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Wait until swap space becomes full before start killing processes.
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Authored by on Oct 19 2019, 4:22 AM.
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Vm_pageout isn't aware of swap pager's status.
As a result, when a large number of pages are suddenly consumed, the number
of active pages becomes suddenly too low, also swap pager didn't
detect necessity of paging out in flush, vm_page out starts process killing
even though large number of swap space is remaining.

One of the easiest way to reproduce a case when OOM kills processes
while a large number of swap pages remaining is 'dd'ing to tmpfs.
I was able to reproduce the situation very frequently with the blow command.
Under my tests, processes were killed with 10GB of swap space remaining.
% mount -t tmpfs tmp /mnt/tmpfs
% dd if=/dev/zero of=/mnt/tmpfs/1 bs=1M

Swap_pager_full is set when there is no swap devices or when free swap
spaces are not found. Let OOM killer wait until we really run out of
swap devices.

PR 241048

This code will change the current behavior of OOM killing. As of now,
OOM killing starts happening if the system cannot create free pages
fast enough, regardless of availability of space spaces.
So, it is not full deterministic when OOM kicks in.
With this change, OOM will wait until swap spaces are fully consumed.
This may results in heavier slashing at peak of swap space usage as
OOM killing doesn't kick in.

Test Plan

Start 'top' to monitor swap space usage.
Run 'dd' command onto tmpfs to rapidly consume physical memory.
Observe 'out of swap' killing after swap space is filled up.
% mount -t tmpfs tmp /mnt/tmpfs
% dd if=/dev/zero of=/mnt/tmpfs/1 bs=1M

Diff Detail

rS FreeBSD src repository - subversion
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Build Status
Buildable 27122
Build 25401: arc lint + arc unit

Event Timeline

swap_pager_full == 0 cannot be a criteria for enabling OOM. Kills start only when pagedaemon is unable to produce free pages, and this might happens for many other reasons than just exhausted swap.

Can you provide complete scenario where OOM was triggered too early, in your opinion ? Preferably, it would be a shell script, together with description how to configure the machine, i.e. how much RAM/swap is needed.

swap_pager_full != 0 was indeed too aggressive. I'm wondering if we can feed in swap space usage such that we can delay OOM electing at low usage and push for OOM at high usage.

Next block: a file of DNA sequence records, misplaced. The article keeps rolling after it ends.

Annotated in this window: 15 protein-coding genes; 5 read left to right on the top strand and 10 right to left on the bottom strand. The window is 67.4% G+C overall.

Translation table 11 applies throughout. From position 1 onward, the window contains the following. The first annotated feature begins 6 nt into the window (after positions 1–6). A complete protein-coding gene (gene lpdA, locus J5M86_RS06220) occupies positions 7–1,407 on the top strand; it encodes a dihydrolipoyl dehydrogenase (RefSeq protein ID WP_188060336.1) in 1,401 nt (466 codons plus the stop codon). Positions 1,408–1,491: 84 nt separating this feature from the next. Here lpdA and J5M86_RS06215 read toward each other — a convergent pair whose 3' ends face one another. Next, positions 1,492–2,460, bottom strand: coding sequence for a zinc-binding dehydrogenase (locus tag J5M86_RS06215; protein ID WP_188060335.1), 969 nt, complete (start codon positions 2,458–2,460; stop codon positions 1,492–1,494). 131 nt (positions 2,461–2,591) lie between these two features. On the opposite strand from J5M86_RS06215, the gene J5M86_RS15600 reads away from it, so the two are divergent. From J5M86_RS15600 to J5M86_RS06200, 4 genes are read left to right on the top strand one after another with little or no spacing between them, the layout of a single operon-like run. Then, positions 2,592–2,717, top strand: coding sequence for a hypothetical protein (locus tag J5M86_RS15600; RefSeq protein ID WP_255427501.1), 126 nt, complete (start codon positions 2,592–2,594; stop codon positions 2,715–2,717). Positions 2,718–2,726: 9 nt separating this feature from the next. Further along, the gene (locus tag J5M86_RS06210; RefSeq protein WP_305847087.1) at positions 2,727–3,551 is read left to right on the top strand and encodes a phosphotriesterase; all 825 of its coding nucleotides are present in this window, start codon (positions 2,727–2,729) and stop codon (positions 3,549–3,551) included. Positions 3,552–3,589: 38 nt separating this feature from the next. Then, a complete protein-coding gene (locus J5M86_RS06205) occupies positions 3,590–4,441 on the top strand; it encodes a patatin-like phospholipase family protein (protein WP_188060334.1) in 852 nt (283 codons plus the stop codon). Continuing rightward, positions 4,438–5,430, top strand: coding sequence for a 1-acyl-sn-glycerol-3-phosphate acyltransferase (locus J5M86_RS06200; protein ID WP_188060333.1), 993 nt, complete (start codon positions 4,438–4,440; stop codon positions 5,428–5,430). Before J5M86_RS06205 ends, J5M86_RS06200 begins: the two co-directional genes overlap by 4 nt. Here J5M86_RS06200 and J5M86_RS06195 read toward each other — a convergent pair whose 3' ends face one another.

After further testing, I noticed using ZFS as swap space can reproduce very consistently.
You can use mdconfig on zfs or zvol. Both cause rapid OOM killing.
Compression on or off didn't matter.
I had had both swap partition and zfs swap. That combination also can trigger same.

Once you have zfs/zvol as swap, mount tmpfs and dd onto it.
$ zfs create -V 10G zsys/swap
$ zfs set compression=off zsys/swap
$ swapon /dev/zvol/zsys/swap
$ mount -t tmpfs tmp /mnt/tmp
$ dd if=/dev/zero of=/mnt/tmp/1 bs=1MB count=3000
Although I allocated 10GB space, OOM kicks in when 10MB ~ 20MB swap space usage.

I run the above commands in Parallels on Mac with 1.5GB physical memory allocated.
I have a couple day old CURRENT with GENERIC-NODEBUG.
This Mac uses SSD and FreeBSD in VM can easily handle over 100M per second swapping out easily with regular swap device.
OOM kicks in immediately having ZFS/ZVOL swap space with dd.
I tested several more times and each test killed processes with 20MB of swap space usage.
When I run make -C /usr/src buildworld -j 30 and slowly trigger swap-out at time of llvm compilation, OOM doesn't kick in even with ZFS/ZVOL swap configuration until swap space is fully consumed.

Once thing I really like about testing this kind of case in VM is that I can rollback to before-crash point with snapshot such that I can easily and quickly test multiple times and also nullify crashes - I can go back to normal without reboot nor fsck. This is off the topic, though.

After further testing, I noticed using ZFS as swap space can reproduce very consistently.

ZFS or zvol are unusable as swap, so your observations are not valid. Problem with ZFS is that any write requires memory allocation, perhaps quite large allocation. This means that trying to swap out anything results in even more memory pressure than to not swap out. It is known that use of zfs for swap causes deadlocks for that reason, and your experiments suggest that it causes OOM, which is not surprising.

Until that behavior of ZFS is fixed, it cannot be used as an argument about brokeness of either VM or specifically OOM detection code. OTOH, if you can construct a case where OOM is triggered using only high allocation rate on tmpfs, I would be very interesting in the reproducer.

I see. I just added zfs/zvol swap space temporary from command line within the last a couple of weeks for other reasons. I see few of too early OOM on few of machines although it is very rare and spontaneous such that it hasn't been easy to find a trigger.

Root on ZFS is increasingly popular and I wonder how people setup their swap space. Then, I'd like to update man swapon to discourage and mention zfs/zvol short coming.